A place to discuss Keighley Boys' Grammar School.
Just remembered the school sports days too. At Marley Stadium I’m sure. Who was that lad who, when Gilbert Swift was judging the javelin, made him run like the clappers with a rather wayward throw – and then still only missed by a few feet. Possibly a lad called Foulger, though probably not.
The thing I remember about Marley was that, regardless of ability, debility or obesity, you had to enter for something! I was entered for throwing the cricket ball (not an event that features in the Olympics, as far as I know), and managed to let the ball slip out of the back of my hand just as I was about to fling it in the direction of Thwaites Brow. If you were the kid standing behind me, I now unreservedly apologise....
Like Shaun, I too remember some rugby sessions at Marley - not on the athletics ("Sports Day") ground, but on what I believe had previously been a tip or landfill site close by. Not being as familiar as you genuine Keighlians are with the area, my impression (not to mention memory) could well be flawed. If so, one of you will doubtless appraise me gently of the fact!
Another rugby venue I recall, as well as Greenhead and Lawkholme Lane, is a place called Rose Cottage (I think) - a bus ride out towards Steeton, where we used to play House fixtures etc. on Saturday mornings.
Marley had indeed been the Council rubbish tip until the early 1960s when the tip moved to Cross Roads. It has the disadvantage of being adjacent to the gas works which belched out the smell of bad eggs and there was always the chance of unearthing something unseemly from the not well consolidated former tip (including on one occasion the remains of a dead dog). Does anyone remember the large communal tin bath at KRLFC in the changing room under the stand? The bottom was always an ooze of mud and the water the colour of the Ganges!
Years at KBGS e.g. 1958-1964 (optional) firstname.lastname@example.org
Apart from the fog and the frost that seemed to envelop Rose Cottage every Saturday morning there were House Matches, I remember the contributions left by the cattle that grazed that field during the week. Playing in the middle of the front row on those occasions and binding into loose scrums required the willing suspension of your sense of smell - and a sympathetic mother when it came to washing your togs.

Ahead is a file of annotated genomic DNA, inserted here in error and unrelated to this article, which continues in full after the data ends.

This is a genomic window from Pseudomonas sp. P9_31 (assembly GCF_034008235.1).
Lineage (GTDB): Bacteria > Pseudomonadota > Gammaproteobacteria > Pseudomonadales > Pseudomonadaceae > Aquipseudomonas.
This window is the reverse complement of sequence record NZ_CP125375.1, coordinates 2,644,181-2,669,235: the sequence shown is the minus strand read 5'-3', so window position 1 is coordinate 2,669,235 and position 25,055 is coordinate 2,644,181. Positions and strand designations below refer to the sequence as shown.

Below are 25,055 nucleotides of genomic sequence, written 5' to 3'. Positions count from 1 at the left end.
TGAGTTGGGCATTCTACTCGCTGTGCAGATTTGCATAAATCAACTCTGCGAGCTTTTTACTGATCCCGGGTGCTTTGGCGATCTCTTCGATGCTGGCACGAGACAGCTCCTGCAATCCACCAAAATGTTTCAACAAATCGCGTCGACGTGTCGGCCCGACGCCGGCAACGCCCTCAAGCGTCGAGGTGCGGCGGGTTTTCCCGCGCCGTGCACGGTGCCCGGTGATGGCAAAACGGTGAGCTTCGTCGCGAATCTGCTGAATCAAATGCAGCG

As soon as it was known that I had a place at KBGS (1952)present pupils who lived in my home district told me of the terrors that awaited me when I first set foot in the school. Rumours of devilish initiation ceremonies and ill-treatment abounded. I would be interested to read of others' first day expectations and realities.
Yes, coming all the way from Queensbury as I did, I well remember the graphic tales from local sec. mod. kids about horrendous initiation ceremonies at KBGS. The classic "head down the W.C. followed by flushing" must have caused most consternation, being the one that sticks in my mind!
In the event,however,the worst I recall was the crush in the "dungeon" corridor following bell on the first morning, and my mother commenting rather sharply the same evening about the smear (dried mash potato) all down the back of my previously pristine green blazer.
Oh Happy Days!
I remember the Form matches played on the "Tip Top" at Marley.Gilbert used to ask malingerers ie people with broken arms etc who were excused games, to walk up Thwaites Brow and when you got back to tell him what was written on the board outside Long Lee school.
I also have fond memories of the games of Rugby Touch played in the School Yard.Unbelievable that numerous games could take place at Break times with the numbers of pupils in the yard.
Having been thoroughly idle in 2A, I was placed in 3S1 the following year – no regrets.
We were paired with 3S2 for rugby and, was it pure coincidence?, there seemed to be an abundance of sporting skills in 3S2.
We were regularly trounced at rugby and only managed one draw and no victories in the whole year. It never occurred to the teachers that better games could be had by mixing the personnel. However, since I played full back for most of the time I got in a heck of a lot of tackling practice though if I ever got the ball to hand I was so surprised that I didn’t have the foggiest idea what to do. The only option was usually to run towards the inevitable mangling by the opposing forwards
One of the most enjoyable games was the one where a loose scrum wheeled and scrambled around and, eventually one of our team [could have been a lad called Sharpe] picked up the ball and ran the full length of the field to make a touchdown – over our own line.
But then I guess that’s what we learned from watching KRLFC so often.
Years at KBGS e.g. 1958-1964 (optional) email@example.com
Now that you mention that incident I now recall it.
It was indeed Michael Sharpe. I was of course in the usually victorious 3S2, though I had little sporting skill at all. I do remember taking the goal kicks for a while though, I wasnt too bad at that.
Years at KBGS e.g. 1958-1964 (optional) firstname.lastname@example.org
Current location (optional) www.whitesea.co.uk
Yes, it took "Zeek" quite a while to live that one down. I too remember that occasion, if not our 3S2 dominance on the field although we did have the likes of Bracewell, Battarbee, etc. in our ranks (and I'm quite ready to accept Shaun's plaudits as one of the marauding forwards!)
Incidentally, Shaun, I think you're being too modest in differentiating 3S1 and 2 solely on prior achievement. We were separated, as I recall, on the basis of choosing biology plus art (in my case to be avoided at all costs), in preference to Latin.
This probably explains my lamentable ignorance of the life sciences, and the widespread Yorkshire belief that sex were what coal came in!